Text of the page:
Canada's Trudeau slams 'provocative' air encounter with China

Agence France-Presse
Canada's Trudeau slams 'provocative' air encounter with China
(FILES) In this file photo taken on March 24, 2022 Canada's Prime Minister Justin Trudeau speaks to the press ahead of an extraordinary NATO summit at NATO Headquarters in Brussels.

MONTREAL, Canada — Canadian Prime Minister Justin Trudeau on Monday denounced Beijing's "irresponsible and provocative" actions after a recent encounter in international airspace over Asia.

The incident, in which Canadian aircraft deployed in Japan encountered, and in some cases had to avoid colliding with, Chinese jets, has again raised tensions between Beijing and Ottawa, just as the crisis over Canada's 2018 arrest of Huawei CFO Meng Wanzhou began to subside.

"China's actions are irresponsible and provocative in this case, and we will continue to register strongly that they are putting people at risk," the Canadian leader told reporters. 

Last week, Ottawa accused the Chinese air force of unprofessional and risky behavior during the incidents.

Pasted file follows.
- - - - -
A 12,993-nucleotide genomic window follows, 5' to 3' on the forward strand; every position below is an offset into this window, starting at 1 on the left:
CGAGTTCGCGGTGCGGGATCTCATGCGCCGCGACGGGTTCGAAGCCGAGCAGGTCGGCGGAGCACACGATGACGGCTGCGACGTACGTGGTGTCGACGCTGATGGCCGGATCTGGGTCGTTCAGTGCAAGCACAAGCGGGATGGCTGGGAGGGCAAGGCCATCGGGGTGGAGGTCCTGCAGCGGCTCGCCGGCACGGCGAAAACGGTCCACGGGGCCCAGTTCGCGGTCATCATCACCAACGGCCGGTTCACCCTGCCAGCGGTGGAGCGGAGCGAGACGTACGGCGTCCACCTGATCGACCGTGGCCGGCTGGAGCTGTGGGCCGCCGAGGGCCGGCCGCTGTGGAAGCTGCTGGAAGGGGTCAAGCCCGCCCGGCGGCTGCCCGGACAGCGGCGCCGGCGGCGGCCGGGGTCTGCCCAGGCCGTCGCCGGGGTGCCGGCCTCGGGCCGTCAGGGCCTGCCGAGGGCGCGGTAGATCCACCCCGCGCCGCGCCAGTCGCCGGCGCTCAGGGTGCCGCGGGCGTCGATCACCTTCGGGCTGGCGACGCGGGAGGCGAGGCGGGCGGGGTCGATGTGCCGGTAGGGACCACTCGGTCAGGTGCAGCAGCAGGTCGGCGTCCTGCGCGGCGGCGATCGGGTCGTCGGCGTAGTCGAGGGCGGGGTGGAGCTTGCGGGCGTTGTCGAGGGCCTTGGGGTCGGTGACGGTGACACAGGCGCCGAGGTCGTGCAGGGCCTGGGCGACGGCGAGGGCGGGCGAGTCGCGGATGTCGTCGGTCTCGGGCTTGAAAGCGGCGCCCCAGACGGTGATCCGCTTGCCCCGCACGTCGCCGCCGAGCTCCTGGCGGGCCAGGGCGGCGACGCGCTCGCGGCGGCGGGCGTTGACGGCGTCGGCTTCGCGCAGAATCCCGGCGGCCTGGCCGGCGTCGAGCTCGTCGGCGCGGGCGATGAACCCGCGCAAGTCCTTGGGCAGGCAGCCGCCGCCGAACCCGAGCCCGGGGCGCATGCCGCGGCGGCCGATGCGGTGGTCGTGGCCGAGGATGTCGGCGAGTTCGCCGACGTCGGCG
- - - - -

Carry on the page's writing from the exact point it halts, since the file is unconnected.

The Canadian aircraft were deployed in Japan as part of a multinational effort to enforce United Nations sanctions against North Korea, which has faced international penalties over its nuclear weapons and ballistic missiles program.

In some instances, the Canadian crew had to quickly modify their flight path to "avoid a potential collision with the intercepting aircraft," the Canadian military said in a statement last week.

And at times Chinese planes tried to divert Canadian aircraft from their flight path and flew so close that the crew was "very clearly visible," the statement read.

Trudeau went on to say that China's actions were "not respecting decisions by the UN to enforce UN sanctions on North Korea."

China and Canada's relationship has deteriorated severely following Meng's arrest at the request of the United States, and the subsequent detention of former diplomat Michael Kovrig and businessman Michael Spavor, both Canadian citizens, by China. 

All three were finally released in September last year.

On Sunday, Australia also accused China of having endangered one of its military aircraft over the South China Sea on May 26. 

Beijing on Monday warned Australia to "act prudently" or face "serious consequences" after the accusation.






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